[llvm-dev] [lldb-dev] RFC: libtrace
Zachary Turner via llvm-dev
llvm-dev at lists.llvm.org
Wed Jun 27 06:11:13 PDT 2018
suppose process A (single threaded) is tracing process B (2 threads). If
trace events happen on both threads of B, then the second thread can’t
continue until both threads’ trace events have been fully handled,
synchronously. If process A has a second thread though, the tracer thread
can enqueue work via a lock free queue (or worst case scenario, a mutex),
and continue immediately. So it seems less overhead this way.
That said, there seems to be no harm in exposing the lowest levels of the
API with all of their os specific quirks, and one could be built on top
that standardizes the assumptions and requirements
On Wed, Jun 27, 2018 at 12:56 AM Pavel Labath <labath at google.com> wrote:
> On Wed, 27 Jun 2018 at 01:14, Zachary Turner via lldb-dev
> <lldb-dev at lists.llvm.org> wrote:
> > Yes that’s what I’ve been thinking about as well.
> > One thing I’ve been giving a lot of thought to is whether to serialize
> the handling of trace events. I want to balance the “this is a library and
> you should be able to get it to work for you no matter what your use case
> is” aspect with the “you really just don’t want to go there, we know what’s
> best for you” aspect. Then there’s the fact that not all platforms behave
> the same, but we’d like a consistent set of expectations that makes it easy
> to use for everyone.
> > So I’m leaning towards having the library serialize all tace events,
> because it’s a nice common denominator that every platform can implement.
> > To be clear though, I don’t mean that if 2 processes are being traced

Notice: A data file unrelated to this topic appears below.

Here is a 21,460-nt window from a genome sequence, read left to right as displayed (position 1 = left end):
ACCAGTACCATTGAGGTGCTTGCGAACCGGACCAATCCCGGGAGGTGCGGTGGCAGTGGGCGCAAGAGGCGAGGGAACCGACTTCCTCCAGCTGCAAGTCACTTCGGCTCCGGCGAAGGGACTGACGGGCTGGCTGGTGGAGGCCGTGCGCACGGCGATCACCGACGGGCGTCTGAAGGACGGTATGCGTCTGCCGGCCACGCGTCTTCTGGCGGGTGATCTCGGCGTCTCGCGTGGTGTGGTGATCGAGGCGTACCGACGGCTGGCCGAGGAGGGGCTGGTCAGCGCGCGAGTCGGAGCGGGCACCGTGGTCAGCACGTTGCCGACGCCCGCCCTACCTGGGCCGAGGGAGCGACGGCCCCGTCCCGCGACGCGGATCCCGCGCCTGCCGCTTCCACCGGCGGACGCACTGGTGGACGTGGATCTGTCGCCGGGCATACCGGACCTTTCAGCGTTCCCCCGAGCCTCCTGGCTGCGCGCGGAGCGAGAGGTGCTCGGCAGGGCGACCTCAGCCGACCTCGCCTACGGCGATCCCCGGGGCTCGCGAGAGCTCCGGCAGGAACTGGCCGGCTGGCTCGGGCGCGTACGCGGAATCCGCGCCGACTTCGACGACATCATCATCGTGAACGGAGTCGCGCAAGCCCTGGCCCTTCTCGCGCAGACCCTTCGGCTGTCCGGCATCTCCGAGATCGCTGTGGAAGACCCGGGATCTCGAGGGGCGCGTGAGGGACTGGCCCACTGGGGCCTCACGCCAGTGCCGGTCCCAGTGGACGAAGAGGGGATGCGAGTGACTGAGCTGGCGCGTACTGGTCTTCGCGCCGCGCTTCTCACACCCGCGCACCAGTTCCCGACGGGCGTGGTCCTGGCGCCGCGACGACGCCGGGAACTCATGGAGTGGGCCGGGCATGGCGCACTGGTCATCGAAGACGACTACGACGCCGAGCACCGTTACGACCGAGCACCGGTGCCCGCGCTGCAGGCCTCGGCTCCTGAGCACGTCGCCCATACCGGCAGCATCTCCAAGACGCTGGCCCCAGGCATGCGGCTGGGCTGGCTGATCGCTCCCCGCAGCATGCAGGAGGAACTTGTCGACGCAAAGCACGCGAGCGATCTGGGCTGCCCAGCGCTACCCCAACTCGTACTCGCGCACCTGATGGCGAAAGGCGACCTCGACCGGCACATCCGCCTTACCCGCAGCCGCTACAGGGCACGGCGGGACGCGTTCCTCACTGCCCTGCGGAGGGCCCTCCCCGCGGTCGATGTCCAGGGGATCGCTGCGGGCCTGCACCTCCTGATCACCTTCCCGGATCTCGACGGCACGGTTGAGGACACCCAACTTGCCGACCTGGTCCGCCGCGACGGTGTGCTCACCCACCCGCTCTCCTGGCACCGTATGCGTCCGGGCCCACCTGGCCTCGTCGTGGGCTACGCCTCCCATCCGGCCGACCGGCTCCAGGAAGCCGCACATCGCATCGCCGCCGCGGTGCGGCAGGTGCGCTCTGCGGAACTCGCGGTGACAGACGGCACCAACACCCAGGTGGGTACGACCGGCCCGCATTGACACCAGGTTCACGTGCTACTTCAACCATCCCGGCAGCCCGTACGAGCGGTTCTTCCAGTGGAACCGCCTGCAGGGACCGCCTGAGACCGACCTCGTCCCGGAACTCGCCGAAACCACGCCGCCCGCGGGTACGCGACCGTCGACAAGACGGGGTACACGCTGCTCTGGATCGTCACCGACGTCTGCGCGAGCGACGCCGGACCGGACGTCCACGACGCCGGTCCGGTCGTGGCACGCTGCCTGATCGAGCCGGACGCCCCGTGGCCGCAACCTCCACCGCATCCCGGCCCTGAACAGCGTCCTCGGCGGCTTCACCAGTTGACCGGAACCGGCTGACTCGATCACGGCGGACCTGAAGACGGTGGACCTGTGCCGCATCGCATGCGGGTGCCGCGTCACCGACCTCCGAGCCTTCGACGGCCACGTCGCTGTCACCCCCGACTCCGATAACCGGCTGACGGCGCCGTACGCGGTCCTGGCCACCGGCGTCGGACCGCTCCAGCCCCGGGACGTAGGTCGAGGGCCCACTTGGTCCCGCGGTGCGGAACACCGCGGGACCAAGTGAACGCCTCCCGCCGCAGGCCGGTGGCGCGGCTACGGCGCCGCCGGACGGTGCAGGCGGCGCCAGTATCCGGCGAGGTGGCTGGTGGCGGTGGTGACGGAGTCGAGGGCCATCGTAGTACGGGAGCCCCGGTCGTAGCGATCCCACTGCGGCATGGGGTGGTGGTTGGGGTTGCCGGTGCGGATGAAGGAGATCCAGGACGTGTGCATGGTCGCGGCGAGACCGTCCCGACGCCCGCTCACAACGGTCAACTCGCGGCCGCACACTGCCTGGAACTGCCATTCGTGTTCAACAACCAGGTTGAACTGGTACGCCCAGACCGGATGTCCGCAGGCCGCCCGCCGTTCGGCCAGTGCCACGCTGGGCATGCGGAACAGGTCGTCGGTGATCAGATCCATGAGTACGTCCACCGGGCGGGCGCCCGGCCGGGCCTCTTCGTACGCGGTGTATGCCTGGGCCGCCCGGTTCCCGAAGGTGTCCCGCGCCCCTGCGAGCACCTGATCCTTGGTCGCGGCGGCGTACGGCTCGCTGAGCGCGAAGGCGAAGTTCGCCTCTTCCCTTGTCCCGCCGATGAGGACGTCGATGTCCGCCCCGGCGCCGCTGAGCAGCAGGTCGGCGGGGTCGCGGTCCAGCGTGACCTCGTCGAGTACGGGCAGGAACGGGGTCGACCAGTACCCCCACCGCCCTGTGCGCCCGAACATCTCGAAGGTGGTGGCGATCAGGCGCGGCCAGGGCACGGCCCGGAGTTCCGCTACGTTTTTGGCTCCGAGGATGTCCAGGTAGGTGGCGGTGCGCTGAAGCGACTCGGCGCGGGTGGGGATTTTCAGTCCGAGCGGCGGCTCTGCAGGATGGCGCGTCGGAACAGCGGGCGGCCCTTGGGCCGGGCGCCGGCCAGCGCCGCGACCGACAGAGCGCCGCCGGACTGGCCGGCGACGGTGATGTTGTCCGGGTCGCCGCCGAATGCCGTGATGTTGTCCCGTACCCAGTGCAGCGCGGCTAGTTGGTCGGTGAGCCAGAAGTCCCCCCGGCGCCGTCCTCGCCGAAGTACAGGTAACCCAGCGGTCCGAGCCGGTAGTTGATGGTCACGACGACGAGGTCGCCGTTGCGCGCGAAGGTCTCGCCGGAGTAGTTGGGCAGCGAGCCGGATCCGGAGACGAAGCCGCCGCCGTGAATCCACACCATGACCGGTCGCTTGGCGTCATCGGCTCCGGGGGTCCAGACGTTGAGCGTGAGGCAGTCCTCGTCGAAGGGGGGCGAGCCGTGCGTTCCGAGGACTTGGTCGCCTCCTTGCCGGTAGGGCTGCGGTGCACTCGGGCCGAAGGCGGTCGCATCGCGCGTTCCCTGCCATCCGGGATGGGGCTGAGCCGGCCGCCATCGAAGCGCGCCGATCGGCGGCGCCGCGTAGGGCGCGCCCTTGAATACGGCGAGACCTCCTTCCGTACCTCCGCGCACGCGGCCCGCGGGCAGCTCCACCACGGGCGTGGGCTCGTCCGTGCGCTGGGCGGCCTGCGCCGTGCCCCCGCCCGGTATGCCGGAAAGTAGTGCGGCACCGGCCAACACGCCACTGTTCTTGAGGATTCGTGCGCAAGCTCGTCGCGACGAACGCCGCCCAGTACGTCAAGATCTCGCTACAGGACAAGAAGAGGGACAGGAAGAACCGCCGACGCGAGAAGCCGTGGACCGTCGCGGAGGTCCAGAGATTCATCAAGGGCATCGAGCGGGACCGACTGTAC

> simultaneously and A stops followed by B stopping, then the tool will
> necessarily block before handling B’s stop. I just mean that A and B’s
> stop handlers will be invoked on a single thread (not the threads which are
> tracing A or B).
> > So A stops, posts its stop event on the blessed thread and waits. Then
> B stops and does the same thing. A’s handler runs, for whatever reason
> decides it will continue later, saves off the event somewhere, then
> processes B’s. Later something happens, it decides to continue A, signals
> A’s thread which wakes up.
> > I think this kind of design eliminates a large class of race conditions
> without sacrificing any performance.
> Does this mean that you will always have to have at least two threads
> (the one doing the tracing and the one where stop handlers are
> invoked)? Because if that's true, then I'm not sure I buy the
> no-performance-sacrifice part. Given that with ptrace (on linux at
> least, but I think that holds for some other OSs too), all debugging
> operations have to happen on a specific thread, if that thread is not
> the one where the core logic happens, you will have to do a lot of
> ping-pong to do all the debugging operations (read/write
> registers/memory, set breakpoints, etc.). Of all the use cases, the
> one where this matters most may be actually yours -- I'm not sure I
> understand it fully but if the goal is to have as little impact on the
> traced process, then this is going to be a problem, because every
> microsecond you spend context-switching between these two threads is a
> microsecond when the target process is not executing. In lldb-server
> we avoid these context switches (and race conditions!) by being single
> threaded. It think it would be good to keep things this way by having
> the new api (the lowest layers of it?) accessible in a single-threaded
> manner, at least on platforms where this is possible (everything
> except windows, I guess).
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